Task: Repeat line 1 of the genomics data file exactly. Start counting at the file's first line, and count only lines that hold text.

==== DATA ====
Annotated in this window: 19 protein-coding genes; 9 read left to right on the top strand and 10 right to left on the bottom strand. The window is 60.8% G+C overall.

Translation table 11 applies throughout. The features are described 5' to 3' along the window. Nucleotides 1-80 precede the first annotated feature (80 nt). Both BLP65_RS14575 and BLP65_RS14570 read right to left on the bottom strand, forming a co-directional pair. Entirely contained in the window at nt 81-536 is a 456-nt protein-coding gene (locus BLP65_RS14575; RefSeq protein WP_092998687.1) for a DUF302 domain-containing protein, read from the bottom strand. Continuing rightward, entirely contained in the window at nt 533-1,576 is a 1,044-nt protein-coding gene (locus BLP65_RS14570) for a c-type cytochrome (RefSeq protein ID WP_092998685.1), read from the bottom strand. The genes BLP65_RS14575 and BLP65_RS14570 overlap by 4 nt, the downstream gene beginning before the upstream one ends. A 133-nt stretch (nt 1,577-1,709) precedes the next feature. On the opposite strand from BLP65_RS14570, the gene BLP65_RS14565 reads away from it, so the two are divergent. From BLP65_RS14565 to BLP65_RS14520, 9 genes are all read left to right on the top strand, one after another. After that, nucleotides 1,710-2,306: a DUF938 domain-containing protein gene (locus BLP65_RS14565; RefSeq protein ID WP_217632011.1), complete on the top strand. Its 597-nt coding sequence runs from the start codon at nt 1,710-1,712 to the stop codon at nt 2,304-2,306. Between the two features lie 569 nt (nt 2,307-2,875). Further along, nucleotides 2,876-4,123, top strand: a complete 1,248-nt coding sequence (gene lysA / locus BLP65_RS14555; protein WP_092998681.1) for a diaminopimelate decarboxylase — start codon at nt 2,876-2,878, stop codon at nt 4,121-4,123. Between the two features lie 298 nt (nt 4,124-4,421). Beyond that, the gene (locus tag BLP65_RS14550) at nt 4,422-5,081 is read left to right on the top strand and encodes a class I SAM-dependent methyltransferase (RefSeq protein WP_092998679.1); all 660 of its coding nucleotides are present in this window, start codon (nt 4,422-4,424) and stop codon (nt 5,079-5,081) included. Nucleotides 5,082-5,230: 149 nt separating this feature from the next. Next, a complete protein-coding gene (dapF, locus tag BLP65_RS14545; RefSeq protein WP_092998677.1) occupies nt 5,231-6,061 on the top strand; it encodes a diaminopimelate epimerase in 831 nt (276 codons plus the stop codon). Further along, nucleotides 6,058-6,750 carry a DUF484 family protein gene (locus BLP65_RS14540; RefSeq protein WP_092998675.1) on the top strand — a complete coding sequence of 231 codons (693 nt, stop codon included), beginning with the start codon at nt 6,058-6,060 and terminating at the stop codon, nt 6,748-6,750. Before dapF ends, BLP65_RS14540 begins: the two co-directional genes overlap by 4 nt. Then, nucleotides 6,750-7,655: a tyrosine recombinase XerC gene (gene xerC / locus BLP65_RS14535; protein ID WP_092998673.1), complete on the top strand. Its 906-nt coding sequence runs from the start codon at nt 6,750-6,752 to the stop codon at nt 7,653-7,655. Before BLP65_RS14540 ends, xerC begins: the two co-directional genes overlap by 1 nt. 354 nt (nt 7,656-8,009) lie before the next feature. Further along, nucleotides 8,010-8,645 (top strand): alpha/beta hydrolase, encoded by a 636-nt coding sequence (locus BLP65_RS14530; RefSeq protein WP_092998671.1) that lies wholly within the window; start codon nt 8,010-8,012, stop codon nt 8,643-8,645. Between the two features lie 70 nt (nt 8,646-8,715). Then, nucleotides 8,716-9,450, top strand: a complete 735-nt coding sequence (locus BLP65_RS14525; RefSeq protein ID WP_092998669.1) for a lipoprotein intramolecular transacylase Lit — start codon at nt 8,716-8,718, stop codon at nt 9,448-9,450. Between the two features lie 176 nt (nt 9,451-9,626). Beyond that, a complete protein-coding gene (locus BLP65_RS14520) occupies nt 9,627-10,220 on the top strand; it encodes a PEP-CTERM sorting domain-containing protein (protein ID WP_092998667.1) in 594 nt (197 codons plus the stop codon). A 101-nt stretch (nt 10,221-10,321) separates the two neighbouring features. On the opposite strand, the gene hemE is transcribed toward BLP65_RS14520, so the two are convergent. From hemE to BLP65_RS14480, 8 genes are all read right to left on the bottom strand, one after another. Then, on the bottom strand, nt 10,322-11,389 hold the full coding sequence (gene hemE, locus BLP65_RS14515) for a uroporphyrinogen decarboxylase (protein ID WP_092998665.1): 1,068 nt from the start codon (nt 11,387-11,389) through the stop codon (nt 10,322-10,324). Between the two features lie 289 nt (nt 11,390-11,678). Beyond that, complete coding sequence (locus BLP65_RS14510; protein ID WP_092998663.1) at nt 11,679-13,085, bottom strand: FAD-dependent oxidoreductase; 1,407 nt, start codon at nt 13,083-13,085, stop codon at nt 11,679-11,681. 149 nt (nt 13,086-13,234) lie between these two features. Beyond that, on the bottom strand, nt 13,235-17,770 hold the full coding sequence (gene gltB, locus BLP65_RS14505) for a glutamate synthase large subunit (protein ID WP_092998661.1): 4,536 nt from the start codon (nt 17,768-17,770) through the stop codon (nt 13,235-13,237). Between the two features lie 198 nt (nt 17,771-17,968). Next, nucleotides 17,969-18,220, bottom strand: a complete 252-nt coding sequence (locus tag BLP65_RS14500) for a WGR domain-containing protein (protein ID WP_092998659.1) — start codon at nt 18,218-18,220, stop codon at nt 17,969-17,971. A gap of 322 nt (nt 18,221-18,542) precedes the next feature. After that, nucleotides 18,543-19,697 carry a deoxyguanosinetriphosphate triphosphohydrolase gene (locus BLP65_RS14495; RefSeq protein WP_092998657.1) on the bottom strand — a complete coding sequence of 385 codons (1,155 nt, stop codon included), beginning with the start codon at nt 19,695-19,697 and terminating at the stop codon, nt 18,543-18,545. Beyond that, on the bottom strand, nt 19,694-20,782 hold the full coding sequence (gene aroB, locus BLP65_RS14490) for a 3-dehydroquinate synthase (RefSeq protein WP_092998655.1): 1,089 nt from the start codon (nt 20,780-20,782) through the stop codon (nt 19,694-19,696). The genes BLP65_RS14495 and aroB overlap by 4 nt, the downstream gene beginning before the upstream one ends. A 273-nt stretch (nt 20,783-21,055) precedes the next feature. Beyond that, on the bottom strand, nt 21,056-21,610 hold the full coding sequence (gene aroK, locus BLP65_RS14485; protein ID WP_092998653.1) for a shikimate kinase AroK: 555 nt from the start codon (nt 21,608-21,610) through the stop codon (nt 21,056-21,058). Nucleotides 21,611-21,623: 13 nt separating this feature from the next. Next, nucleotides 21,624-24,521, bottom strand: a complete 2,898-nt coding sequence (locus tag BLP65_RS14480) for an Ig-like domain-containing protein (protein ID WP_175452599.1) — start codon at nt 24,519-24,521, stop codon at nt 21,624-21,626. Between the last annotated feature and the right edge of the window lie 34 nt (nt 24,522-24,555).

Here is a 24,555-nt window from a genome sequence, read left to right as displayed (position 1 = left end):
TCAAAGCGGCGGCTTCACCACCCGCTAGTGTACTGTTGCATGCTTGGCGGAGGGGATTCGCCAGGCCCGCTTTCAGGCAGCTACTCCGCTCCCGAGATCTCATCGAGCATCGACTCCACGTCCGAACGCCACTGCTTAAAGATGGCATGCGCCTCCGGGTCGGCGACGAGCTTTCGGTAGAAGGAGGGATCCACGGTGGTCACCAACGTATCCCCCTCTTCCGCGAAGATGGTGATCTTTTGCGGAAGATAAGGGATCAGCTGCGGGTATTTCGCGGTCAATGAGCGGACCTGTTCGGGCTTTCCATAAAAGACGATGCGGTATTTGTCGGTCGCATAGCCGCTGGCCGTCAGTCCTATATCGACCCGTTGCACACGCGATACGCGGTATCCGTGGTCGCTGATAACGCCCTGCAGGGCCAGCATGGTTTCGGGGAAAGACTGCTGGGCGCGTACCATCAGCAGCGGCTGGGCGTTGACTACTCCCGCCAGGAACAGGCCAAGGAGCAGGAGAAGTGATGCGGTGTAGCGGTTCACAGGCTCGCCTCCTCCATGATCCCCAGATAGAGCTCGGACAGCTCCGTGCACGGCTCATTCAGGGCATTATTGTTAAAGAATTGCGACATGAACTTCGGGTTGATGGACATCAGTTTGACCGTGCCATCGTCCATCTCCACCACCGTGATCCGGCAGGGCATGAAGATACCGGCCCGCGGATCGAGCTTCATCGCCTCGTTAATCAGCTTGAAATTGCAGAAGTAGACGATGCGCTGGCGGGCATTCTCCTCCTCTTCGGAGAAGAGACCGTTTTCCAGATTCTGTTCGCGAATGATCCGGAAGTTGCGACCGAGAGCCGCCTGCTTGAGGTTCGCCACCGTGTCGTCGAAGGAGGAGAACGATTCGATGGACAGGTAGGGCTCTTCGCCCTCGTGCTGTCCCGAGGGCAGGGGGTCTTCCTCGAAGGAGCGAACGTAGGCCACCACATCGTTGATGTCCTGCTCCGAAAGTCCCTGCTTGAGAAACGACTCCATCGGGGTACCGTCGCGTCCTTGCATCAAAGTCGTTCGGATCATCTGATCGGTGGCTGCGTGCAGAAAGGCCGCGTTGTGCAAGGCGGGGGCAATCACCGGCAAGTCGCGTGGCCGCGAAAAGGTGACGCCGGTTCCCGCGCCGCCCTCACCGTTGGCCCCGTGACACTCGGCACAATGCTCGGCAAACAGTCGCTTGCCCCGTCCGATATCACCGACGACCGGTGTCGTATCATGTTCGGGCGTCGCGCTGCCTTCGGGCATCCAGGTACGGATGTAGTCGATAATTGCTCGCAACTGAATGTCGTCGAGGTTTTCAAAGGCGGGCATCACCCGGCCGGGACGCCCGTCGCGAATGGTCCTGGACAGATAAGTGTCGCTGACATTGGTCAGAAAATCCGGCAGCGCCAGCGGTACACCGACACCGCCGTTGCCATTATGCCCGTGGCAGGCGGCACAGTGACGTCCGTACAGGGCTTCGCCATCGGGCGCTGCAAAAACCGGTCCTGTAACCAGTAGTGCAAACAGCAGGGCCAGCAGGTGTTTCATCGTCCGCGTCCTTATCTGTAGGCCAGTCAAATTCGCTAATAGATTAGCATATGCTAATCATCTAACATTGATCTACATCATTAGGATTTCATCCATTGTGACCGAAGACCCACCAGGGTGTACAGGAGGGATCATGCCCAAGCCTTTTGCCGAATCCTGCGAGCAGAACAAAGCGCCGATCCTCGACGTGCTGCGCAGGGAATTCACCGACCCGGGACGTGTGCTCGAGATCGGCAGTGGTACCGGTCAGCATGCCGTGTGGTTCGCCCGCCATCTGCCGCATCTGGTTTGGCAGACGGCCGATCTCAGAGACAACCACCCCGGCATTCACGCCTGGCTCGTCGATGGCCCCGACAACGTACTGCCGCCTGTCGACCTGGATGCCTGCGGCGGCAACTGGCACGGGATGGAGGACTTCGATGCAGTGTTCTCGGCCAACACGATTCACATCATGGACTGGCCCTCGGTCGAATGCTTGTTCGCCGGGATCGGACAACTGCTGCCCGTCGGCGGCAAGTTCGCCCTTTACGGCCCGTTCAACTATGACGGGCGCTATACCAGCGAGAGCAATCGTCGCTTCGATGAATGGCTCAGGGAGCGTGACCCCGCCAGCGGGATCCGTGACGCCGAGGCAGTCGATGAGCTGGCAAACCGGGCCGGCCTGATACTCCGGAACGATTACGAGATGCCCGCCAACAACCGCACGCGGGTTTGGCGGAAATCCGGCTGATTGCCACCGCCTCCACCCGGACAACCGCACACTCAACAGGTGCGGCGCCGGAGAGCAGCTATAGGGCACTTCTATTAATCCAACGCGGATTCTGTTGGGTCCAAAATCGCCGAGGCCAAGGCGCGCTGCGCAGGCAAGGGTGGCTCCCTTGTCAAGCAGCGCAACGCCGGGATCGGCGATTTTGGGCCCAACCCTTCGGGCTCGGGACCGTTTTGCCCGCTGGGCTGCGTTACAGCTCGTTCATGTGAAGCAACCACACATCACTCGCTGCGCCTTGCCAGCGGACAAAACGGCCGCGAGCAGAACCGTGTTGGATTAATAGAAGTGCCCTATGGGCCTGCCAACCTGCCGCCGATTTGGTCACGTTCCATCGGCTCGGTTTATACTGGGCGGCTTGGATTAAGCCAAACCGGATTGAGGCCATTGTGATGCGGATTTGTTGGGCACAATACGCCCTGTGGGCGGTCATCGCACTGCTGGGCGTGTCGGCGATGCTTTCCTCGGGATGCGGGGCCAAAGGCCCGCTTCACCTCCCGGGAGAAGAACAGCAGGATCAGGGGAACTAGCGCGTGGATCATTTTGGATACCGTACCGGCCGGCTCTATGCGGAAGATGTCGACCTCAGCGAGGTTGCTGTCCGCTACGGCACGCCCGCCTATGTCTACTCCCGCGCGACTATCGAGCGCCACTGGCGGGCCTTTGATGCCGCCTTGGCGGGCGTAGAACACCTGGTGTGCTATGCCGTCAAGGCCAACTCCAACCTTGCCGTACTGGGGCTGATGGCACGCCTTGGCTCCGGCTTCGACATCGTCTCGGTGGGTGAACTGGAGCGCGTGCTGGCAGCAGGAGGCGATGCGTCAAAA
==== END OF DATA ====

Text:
Annotated in this window: 19 protein-coding genes; 9 read left to right on the top strand and 10 right to left on the bottom strand. The window is 60.8% G+C overall.